On a Clear Day You Can See Forever Reviews

  • May 23, 2020

    One of my all time favorites.

    One of my all time favorites.

  • Jun 30, 2019

    it was interesting and funny enough and Streisand in great form!

    it was interesting and funny enough and Streisand in great form!

  • Feb 02, 2019

    The best musical movie ever made!

    The best musical movie ever made!

  • Nov 16, 2017

    This is a forgotten gem. Barbra Streisand at her most versatile. Vincent Minelli's last film and it has gotten better with age. So good!

    This is a forgotten gem. Barbra Streisand at her most versatile. Vincent Minelli's last film and it has gotten better with age. So good!

  • Jan 01, 2017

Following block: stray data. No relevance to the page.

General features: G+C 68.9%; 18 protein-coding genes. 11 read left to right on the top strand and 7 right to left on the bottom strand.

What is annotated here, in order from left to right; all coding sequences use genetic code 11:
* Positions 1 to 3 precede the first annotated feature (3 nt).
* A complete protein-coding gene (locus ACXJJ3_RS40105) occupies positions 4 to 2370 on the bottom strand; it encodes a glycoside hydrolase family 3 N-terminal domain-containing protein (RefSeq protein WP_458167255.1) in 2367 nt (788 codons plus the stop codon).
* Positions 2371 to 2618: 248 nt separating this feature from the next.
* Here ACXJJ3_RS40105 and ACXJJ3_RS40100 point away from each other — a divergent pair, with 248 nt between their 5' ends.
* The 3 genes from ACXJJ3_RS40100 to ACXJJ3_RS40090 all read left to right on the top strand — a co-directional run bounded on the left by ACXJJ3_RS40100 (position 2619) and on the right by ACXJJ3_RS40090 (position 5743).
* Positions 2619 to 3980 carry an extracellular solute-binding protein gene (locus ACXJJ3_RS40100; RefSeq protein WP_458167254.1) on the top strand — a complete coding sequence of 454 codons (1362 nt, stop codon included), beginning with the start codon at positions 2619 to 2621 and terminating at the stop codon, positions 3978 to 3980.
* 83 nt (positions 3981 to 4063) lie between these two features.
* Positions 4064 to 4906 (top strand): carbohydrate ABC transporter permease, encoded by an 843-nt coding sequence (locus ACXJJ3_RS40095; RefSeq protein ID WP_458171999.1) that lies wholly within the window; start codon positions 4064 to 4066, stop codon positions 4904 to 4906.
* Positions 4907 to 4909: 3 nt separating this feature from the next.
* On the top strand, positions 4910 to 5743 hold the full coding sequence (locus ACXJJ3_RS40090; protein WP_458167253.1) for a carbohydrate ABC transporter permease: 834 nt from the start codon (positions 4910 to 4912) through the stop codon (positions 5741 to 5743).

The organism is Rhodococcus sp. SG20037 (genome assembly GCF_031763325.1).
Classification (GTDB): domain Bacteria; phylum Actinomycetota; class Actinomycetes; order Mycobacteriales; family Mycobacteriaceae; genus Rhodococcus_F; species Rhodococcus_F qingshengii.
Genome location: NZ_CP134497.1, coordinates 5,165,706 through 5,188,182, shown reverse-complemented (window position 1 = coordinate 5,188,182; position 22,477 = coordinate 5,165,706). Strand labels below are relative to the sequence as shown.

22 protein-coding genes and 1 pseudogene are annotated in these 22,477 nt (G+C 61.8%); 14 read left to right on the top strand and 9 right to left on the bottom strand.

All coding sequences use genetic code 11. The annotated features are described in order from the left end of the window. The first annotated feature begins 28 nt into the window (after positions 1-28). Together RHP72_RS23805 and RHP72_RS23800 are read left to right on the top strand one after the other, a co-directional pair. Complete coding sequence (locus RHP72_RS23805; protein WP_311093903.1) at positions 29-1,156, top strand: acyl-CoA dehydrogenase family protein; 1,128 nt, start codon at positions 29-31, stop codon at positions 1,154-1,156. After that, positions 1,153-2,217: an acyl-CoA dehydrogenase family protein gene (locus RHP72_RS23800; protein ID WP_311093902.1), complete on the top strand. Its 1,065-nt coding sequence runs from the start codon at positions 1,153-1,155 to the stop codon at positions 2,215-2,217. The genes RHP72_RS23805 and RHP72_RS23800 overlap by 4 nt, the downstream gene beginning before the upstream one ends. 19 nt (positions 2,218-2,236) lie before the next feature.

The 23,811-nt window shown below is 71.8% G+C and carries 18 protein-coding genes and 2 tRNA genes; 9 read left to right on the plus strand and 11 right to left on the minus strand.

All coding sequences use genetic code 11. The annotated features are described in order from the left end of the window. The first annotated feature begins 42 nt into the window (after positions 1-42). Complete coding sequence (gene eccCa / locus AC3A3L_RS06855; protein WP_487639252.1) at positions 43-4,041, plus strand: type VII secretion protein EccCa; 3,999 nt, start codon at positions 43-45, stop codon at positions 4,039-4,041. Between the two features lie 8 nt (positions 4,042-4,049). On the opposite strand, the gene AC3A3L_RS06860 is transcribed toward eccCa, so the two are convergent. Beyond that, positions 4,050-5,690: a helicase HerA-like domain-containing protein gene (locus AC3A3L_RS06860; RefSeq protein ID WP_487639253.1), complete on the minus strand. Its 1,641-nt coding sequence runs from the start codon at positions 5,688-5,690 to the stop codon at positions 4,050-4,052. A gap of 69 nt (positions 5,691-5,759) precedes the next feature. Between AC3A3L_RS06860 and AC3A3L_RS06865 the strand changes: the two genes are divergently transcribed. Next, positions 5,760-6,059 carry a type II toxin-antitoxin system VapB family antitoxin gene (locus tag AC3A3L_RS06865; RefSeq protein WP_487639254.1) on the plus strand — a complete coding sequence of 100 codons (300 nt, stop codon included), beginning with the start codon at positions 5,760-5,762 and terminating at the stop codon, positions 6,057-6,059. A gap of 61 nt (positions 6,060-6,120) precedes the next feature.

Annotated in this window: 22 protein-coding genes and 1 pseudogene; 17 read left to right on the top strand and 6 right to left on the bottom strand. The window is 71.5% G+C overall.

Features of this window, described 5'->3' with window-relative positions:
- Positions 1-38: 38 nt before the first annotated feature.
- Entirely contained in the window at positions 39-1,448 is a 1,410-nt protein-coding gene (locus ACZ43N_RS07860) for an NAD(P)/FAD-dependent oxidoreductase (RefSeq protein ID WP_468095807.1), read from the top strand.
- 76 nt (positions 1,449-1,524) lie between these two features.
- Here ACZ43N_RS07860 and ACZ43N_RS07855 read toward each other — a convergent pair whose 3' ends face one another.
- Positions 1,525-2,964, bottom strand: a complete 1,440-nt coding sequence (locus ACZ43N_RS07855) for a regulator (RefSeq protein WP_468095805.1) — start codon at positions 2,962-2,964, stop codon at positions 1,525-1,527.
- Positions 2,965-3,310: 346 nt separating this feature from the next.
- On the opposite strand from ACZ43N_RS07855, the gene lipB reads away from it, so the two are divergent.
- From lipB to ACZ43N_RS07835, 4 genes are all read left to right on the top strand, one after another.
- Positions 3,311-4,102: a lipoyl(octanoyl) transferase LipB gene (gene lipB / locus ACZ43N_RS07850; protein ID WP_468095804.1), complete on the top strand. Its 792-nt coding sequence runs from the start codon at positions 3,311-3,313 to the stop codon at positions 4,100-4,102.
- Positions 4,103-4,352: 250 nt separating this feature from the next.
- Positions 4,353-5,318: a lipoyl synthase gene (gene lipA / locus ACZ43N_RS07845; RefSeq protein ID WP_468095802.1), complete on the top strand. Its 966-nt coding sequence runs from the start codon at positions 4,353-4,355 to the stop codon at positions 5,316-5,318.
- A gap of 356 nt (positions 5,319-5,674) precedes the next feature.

Barbra Streisand has the sort of star power that explodes off the screen. So effortlessly lovable and so much a force (with her roaring voice, her palpable charisma, and her slicing comedic timing), she's enough to practically blow anyone standing next to her right off the screen if they fail to out-act her themselves. As a result of her being such a titan of the silver screen, finding a vehicle able to contain her has enforced a career full of movies that remain watchable only because Streisand's in them. The only feature to have spotlighted her correctly is Peter Bogdanovich's glimmering screwball comedy homage "What's Up, Doc?" (1972), which prevails because it recognizes the boldness of Streisand and likens her talents to that of a behemoth of a figure like Katharine Hepburn. No one opposite her is ever going to stand out as much as she does, and that fact's recognized. Even "Funny Girl" (1968), the enduring musical drama that won her an Oscar, struggles due to its run-time and due to the entire ensemble cast being more wet towel than personality driven. Streisand, of course, is larger than life in the movie. "On a Clear Day You Can See Forever," her 1970 collaboration with Vincente Minnelli ("Meet Me in St. Louis," "An American in Paris"), suffers from the very same problem that has plagued Streisand's long career: she's astounding, but everyone else seems at a loss as to how to keep up with her. In the film, she is Daisy Gamble, a flibbertigibbet of a post-grad trying to kick her smoking habit. Possessing an addictive personality that ensures that she consumes five packs a day, her vice has become a problem for her conservative fiancee Warren (Larry Blyden), who's intent to marry her but not if she's going to die of a black lung within a couple years. Knowing full well that she's too flighty to quit on her own, Daisy attends one of the lectures of Marc Chabot (a thoroughly wooden Yves Montand), a psychiatrist with a knack for hypnotization. Believing that she could enlist him to essentially put her in a trance and command that she stops puffing smoke so fanatically, she introduces herself and, before long, is the patient to his doctor. But when Chabot accidentally travels too deeply into her psyche, it is unexpectedly revealed that Daisy, in addition to being an airheaded twentysomething, is the reincarnation of Lady Melinda Winifred Waine Tentrees, a sexually confident eighteenth-century social climber that worked her way from poverty-stricken illegitimacy to wondrous wealth in her lifetime. Chabot keeps this discovery a secret. But when he begins to fall for the woman Daisy no longer is, complications unavoidable arise for both him and the girl who sits in his office on a day to day basis. The concept, already trippy enough as it is, is poised to struggle to convince. And yet it works, the fantasy sequences arguably more effective than the ones set in the present day. But maybe that's only because scenes that take place in 1970 are also characterized by actors that aren't Streisand. And those actors, despite mostly being renowned, are so bland by contrast that the second any of them so much as open their mouths we find ourselves already pining to see and hear more of her. When a star acts and sings as magnificently as she does, it's almost unthinkable to sit through a minute in which she's not stealing a moment from another. "On a Clear Day You Can See Forever," then, is forthcomingly a little off-center. Since its headliner is so sublime, we're sporadically tricked that we are, in fact, watching a great movie. And we aren't: the story, while sound, doesn't emotionally invest us, and no one not named Barbra Streisand is inviting. It's all rather stagey, too, not unlike the play from which it was conceived. So it's good. But imagine how wonderful it could have been had Minnelli and the film's makers better understood the capabilities of their leading lady and worked with them more efficaciously.